|I thought a lot about things like that, the Government. A lot about the
slave empire and the fact that this has got to be changed. When I was talking to
[Energy Secretary] Hazel O'Leary, much of those two hours that we talked, I said
you [need to] change that culture, so that scientists are not afraid to speak
out. All they have to do is to have a Gofman and a Tamplin and 10 years later a
Mancuso and Alice Stewart and 5, 10 years later a Greg Wilkinson, and that's
enough to keep all the other slaves in line. You have got to change that
culture, which is bad for the country."
She said, "I'm listening to you." I think she has spoken out a lot about dissidents and about whistleblowers. Hazel's been right on it.
This year I thought about it in January and February. I called up Glenn Seaborg and I said, "Glenn, I think you ought to issue a public apology to me." He said, "What are you talking about?" I said, "I think that to go on with the Atomic Energy Labs, DOE having scientists feel and act as though they are in a slave empire-beautiful facilities, but no freedom to really speak up-is a bad thing for science. It's a bad thing for humanity and it can lead to the wrong answers, getting credence on health effects that could eventually hurt millions, hundreds of millions or billions of people. You've established an excellent record as a scientist, but as a human you don't come across very well."
Then he said, "Well, why do you say that, Jack?" "Because you've allowed this thing to go on in your tenure at the AEC," [I replied]. We talked about it and I'll come back to that. "Well," he said, "What do you want?" I said, "I just want an apology from you and Mike May and Roger Batzel for the fact that you didn't back us when we did our job. If all the people working in the Department of Energy Labs saw you do this, it could change the culture inside those Labs concerning being afraid to speak out."
He said, "Well, that makes some sense; did you talk to Roger Batzel or Mike May?" I said, "No, I started with you, figuring that if you didn't do it, they wouldn't. I'll talk to Roger Batzel next." He said, "Fine; as a matter of fact the AAAS meets here in a couple of weeks. We can call a press conference to do it." He was telling me we could call a press conference for this.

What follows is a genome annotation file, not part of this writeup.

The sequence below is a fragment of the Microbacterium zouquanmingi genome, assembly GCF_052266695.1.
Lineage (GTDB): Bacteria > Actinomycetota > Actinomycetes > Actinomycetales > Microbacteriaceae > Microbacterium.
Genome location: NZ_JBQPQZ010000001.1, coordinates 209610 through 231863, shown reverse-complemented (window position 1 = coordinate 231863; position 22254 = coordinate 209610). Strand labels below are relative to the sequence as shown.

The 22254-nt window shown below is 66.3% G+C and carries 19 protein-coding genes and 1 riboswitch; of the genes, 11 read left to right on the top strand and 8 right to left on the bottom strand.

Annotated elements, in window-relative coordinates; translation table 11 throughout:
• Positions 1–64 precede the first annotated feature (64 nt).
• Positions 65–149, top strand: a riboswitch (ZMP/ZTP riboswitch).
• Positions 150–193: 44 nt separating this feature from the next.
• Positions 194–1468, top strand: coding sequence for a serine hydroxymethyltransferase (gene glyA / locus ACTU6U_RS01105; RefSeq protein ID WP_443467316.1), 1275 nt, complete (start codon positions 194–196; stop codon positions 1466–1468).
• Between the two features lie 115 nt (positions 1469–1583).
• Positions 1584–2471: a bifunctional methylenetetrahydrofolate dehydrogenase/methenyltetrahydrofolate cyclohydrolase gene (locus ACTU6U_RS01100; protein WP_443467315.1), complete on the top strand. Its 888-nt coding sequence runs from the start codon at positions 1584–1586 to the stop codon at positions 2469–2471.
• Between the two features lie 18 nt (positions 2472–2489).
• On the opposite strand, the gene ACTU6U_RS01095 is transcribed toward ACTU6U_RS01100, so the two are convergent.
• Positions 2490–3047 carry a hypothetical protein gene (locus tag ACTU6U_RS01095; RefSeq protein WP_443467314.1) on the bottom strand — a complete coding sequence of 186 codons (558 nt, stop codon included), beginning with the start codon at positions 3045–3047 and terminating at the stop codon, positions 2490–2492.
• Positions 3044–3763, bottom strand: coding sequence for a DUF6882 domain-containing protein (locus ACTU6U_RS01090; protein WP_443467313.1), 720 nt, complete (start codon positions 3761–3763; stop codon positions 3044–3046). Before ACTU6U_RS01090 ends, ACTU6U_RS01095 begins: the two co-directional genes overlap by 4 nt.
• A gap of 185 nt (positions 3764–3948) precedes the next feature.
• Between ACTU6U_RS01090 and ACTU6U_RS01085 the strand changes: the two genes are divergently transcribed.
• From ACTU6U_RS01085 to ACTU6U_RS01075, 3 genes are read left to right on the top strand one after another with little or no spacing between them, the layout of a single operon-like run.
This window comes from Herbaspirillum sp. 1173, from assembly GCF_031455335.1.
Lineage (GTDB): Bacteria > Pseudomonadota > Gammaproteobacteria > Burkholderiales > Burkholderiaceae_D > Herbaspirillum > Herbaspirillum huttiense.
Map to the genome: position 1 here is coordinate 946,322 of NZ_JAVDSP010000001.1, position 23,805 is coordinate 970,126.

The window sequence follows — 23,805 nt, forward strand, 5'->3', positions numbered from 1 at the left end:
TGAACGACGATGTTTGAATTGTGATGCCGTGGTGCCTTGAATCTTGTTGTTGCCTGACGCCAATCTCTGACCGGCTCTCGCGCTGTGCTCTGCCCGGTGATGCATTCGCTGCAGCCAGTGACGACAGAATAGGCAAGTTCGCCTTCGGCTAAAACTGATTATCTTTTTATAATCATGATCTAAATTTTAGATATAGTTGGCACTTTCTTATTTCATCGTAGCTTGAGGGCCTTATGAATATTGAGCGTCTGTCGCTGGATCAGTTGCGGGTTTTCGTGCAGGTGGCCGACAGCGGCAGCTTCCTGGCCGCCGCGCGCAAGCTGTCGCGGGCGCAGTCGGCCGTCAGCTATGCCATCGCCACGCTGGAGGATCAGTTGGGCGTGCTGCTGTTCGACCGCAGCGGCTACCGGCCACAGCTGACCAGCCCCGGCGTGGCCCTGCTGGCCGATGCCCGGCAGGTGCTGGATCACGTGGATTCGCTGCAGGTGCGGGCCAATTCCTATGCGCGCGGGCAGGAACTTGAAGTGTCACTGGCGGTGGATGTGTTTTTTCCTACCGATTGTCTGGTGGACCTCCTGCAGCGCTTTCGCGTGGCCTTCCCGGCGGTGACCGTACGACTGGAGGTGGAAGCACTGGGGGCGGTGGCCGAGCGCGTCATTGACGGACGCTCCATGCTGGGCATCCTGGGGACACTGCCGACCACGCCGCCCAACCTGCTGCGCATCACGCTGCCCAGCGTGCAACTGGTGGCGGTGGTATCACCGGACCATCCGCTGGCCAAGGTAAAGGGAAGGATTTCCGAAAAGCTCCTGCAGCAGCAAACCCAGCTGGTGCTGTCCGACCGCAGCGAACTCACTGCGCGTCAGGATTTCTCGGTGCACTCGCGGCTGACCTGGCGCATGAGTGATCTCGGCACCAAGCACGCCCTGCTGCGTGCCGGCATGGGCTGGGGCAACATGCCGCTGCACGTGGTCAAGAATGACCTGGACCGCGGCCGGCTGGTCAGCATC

So I called up Roger Batzel and I told him the same thing and why I wanted it. I said, "It doesn't mean anything to me personally, but it could have a salutary effect." He said, had I talked to Mike May? I said, "No, I haven't." He said, "Well, I'll talk to Mike May." They were supposed to get back to me.
About two days later, Glenn Seaborg called and he said, "Roger and Mike won't do it." I said, "What about you?" and he said, "No, I can't do it by myself." I said, "Well, it's just pretty bad, Glenn, you really need it. You really need to do something for humanity." He said, "Look, Jack, I treated you very fairly." I said, "You did when I worked with you on uranium-233. I did all the work; you never questioned my honesty, you signed your name on those papers. When I did the work on 233U and plutonium, you were quite happy to take some of the credit for that. You never worried about it. But when I did the job you asked me to do, you didn't back me." He said, "I did back you." I said, "Really, you should know what the other Commissioners wanted to do to you." He said, "I opted for lesser sanctions."
At that point on the telephone, I blew up. I said, "Goddamn it, Glenn, you opted for lesser sanctions? I did the damn job you asked me to do, the job I said I would do, and you opted for lesser sanctions when you should have [been] praising me?" I said, "You don't really live in the real world, Glenn; you live in Ronald Reagan's world." He said, "What do you mean by that?" I said, "There was a world as it really was and there was a world as Ronald Reagan would like it to be." I said, "You're the same way: there's the world as it really is and the world that Glenn Seaborg would like it to be!" He said, "That's very harsh, Jack." He sent me a copy of his new book: "To John Gofman with my esteem and affection"-a whole chapter about darkening clouds and the trouble we caused!
|What sort of marks would you give it for accuracy?
|Not good. I called him back and said, "You've got some mistakes in it." It wasn't accurate, but it's not bad. In a lot of ways, he did say that we presented our case well. He just thought that [it] was okay [that] he opted for lesser sanctions. You know what the sanctions were, don't you?